Showing posts from January, 2008

Everything Must Change 1.0

Introductory Comments

This set of essays on Brian McClaren's new book, Everything Must Change, is in response to a request from Anne at Thomas Nelson. As I have already said, I am honored, humbled, and affirmed by this request, three things I can surely use. I had heard a little about Brian and the emergent church, not much, and this is the first book I have read by him. So far, the only one. Hence, the scope of this discussion is limited only to the content of EMC.

I also must confess at the outset: I was prepared to not like this book, or to not like it much. Why? Well, for one, I am a fan of field-specialists. Brian (and I feel comfortable, after reading his book, using his first name in this series) is a pastor, and as he notes in his intro, not an expert in any field. Of course, I realize my reservations appear ludicrous for a community college teacher who has written no books himself! Also, there are excellent books by non-specialists all the time. Finally, I was cor…
Sitting in my office with twenty minutes to go until my next class. This will be a busy semester; two basic intro to grammar courses, one lit., two online advance comps and one face to face comp. 16 units. Six classes. Ow. And that does not include any overload; this is my normal load.

My first response to Brian's book is already pretty long, sitting on my desktop at home; I was hoping it was in blogger's server so I could tinker with it but no such luck. I must upload it. This is just quickie blog, a few thoughts tossed out from a slight sense of being overwhelmed, a little loneliness, and a touch of confusion.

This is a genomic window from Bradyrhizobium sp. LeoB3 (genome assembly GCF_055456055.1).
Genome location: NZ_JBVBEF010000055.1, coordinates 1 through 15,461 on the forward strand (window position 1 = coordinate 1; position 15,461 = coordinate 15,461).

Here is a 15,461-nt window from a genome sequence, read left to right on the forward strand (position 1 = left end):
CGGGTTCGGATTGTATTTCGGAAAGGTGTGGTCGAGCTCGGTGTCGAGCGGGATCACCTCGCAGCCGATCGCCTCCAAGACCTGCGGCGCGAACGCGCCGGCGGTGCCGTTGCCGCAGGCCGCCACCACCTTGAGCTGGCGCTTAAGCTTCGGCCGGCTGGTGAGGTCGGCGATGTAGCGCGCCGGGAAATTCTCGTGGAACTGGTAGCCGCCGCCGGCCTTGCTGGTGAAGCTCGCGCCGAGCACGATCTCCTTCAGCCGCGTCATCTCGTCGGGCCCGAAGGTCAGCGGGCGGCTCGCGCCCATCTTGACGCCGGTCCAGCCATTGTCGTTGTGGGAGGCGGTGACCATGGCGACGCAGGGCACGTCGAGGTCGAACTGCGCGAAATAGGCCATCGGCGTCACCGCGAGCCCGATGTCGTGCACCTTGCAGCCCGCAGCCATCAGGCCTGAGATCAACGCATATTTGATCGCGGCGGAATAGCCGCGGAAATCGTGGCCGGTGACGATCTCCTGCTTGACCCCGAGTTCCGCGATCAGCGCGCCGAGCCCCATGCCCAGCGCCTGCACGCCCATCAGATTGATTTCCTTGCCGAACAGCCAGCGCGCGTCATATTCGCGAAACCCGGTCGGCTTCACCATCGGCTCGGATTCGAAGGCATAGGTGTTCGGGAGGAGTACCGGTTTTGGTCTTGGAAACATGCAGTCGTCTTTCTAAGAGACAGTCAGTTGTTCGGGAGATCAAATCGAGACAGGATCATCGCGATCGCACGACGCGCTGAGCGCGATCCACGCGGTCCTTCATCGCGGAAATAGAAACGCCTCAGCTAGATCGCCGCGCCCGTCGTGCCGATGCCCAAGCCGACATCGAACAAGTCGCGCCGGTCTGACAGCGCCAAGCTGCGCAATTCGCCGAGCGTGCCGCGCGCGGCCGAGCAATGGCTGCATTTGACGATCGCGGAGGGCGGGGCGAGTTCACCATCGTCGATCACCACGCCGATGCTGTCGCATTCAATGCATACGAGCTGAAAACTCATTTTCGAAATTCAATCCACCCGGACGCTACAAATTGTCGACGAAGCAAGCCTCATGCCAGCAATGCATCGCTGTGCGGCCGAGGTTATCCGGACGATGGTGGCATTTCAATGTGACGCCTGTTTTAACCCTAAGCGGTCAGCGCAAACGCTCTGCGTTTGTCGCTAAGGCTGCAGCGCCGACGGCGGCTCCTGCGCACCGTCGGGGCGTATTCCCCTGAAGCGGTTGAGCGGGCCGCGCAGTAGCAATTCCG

My basic grammar classes look very much now like they did when I taught them in so. cal. I mean the students. My college now is as diverse as the truly urban colleges where I cut my composition teeth. It is moving to see students begin their college careers with me in a class so far below freshman level; some will make it all the way through college; many will…

Prelude to Brian

We were without power over the weekend, almost 3 full days, and the snow is still falling. Nature, when it intervenes directly in life, tends to do so dramatically. This week has been no exception. We are hoping we do not lose power again tonight; we shouldn't, but one never knows. This is my seventh winter in the mountains, and the longest we've gone before was maybe 20 hours, and that was during our first couple of years. Lately, power outages, even in big storms, are uncommon and brief. Hence, we have never invested in a generator as many of the old timers up here have (well, those who can afford one). Physically we were fine, plenty of wood, food, and running water. But psychologically! I cannot say how much I appreciate electricity now that I have been without for 3 days. Everything changes! The first day is fun, but the fun wears off quickly as cabin fever sets tv, radio, dishwasher, washer and dryer or vacuum cleaner. As soon as we were plowed out, …